However, his coalition is coming apart over this betrayal, and it remains that the debt cannot be repaid, and therefore won't be. And the greater significance is this: the whole business has made it clear that the European Union and the single currency are not about the ideals of a united Europe for the benefit of its people; it's a wealth pump from the poorer south to the north, notably Germany, and a design to makes sure that the banks are cared for at the expense of people.
It turns out that through the Euro, Germany has largely established Hitler's dream of the New Order, Europe dominated by Germany and economically integrated with German industry - without war and without killing people, which does, incidentally, remind us that war is often not the smart way to get what you want.
However, Germany's victory in this matter, by exposing the nature of its regime, has undermined its legitimacy. Once that happens to you, you don't last. Mark Kurlansky, writing 35 years later in August 2003, persuasively traced the collapse of the Soviet empire to the revelation of its nature in its invasion of Czechoslovakia in August 1968. It deserves a careful rereading today:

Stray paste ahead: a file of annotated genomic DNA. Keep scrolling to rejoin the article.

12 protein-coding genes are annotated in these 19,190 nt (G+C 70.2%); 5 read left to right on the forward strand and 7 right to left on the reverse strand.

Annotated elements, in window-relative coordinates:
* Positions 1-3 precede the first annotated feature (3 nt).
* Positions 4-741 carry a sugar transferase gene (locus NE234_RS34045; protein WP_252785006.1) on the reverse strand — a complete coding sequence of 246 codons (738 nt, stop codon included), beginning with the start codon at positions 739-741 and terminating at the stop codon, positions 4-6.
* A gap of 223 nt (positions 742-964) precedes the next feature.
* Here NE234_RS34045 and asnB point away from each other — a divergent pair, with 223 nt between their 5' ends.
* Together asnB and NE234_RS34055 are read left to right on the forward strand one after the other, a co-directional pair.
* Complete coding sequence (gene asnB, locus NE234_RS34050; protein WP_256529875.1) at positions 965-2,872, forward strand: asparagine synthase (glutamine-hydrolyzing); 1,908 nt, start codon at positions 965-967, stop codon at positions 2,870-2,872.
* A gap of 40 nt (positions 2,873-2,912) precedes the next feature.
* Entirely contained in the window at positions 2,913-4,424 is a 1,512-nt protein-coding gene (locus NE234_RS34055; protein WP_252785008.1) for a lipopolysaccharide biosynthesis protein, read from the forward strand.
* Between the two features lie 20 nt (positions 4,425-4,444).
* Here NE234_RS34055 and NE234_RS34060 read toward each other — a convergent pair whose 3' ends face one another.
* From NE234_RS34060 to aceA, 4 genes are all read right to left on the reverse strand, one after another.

Written in August 2003, five months after the US had invaded Iraq in the same manner, and with the same lying excuses with which Germany invaded Poland in 1939, the piece predicted that this disgraceful act would have a similar effect on the US empire. And so it is proving to be, especially because, unlike the Soviet Union at the time, the US has doubled down on its folly, doing all it can since its Iraq adventure to make clear to the world that the US is indeed a rogue state.
The crushing of the Greek government's resistance, as Germany did to Yugoslavia in 1941, has already led to the beginning of the breakup of the Syriza coalition. Whoever comes out on top will somehow have to follow through as Tsipras failed to do, because reality cannot be repealed. The plunder of the Greek economy to pay the banks just isn't sustainable, because the resulting collapse of the economy precludes the economic activity and resulting tax revenue required to pay. The debt, which is largely odious anyway, must be repudiated. That's arithmetic, not a policy question.
We've already seen here the fulfillment of the proverb, "The borrower is the lender's slave." We'll soon be reminded that it is written again, "The cruel man troubles his own flesh." It would be a very different world if rulers paid any attention to the counsel of the Bible!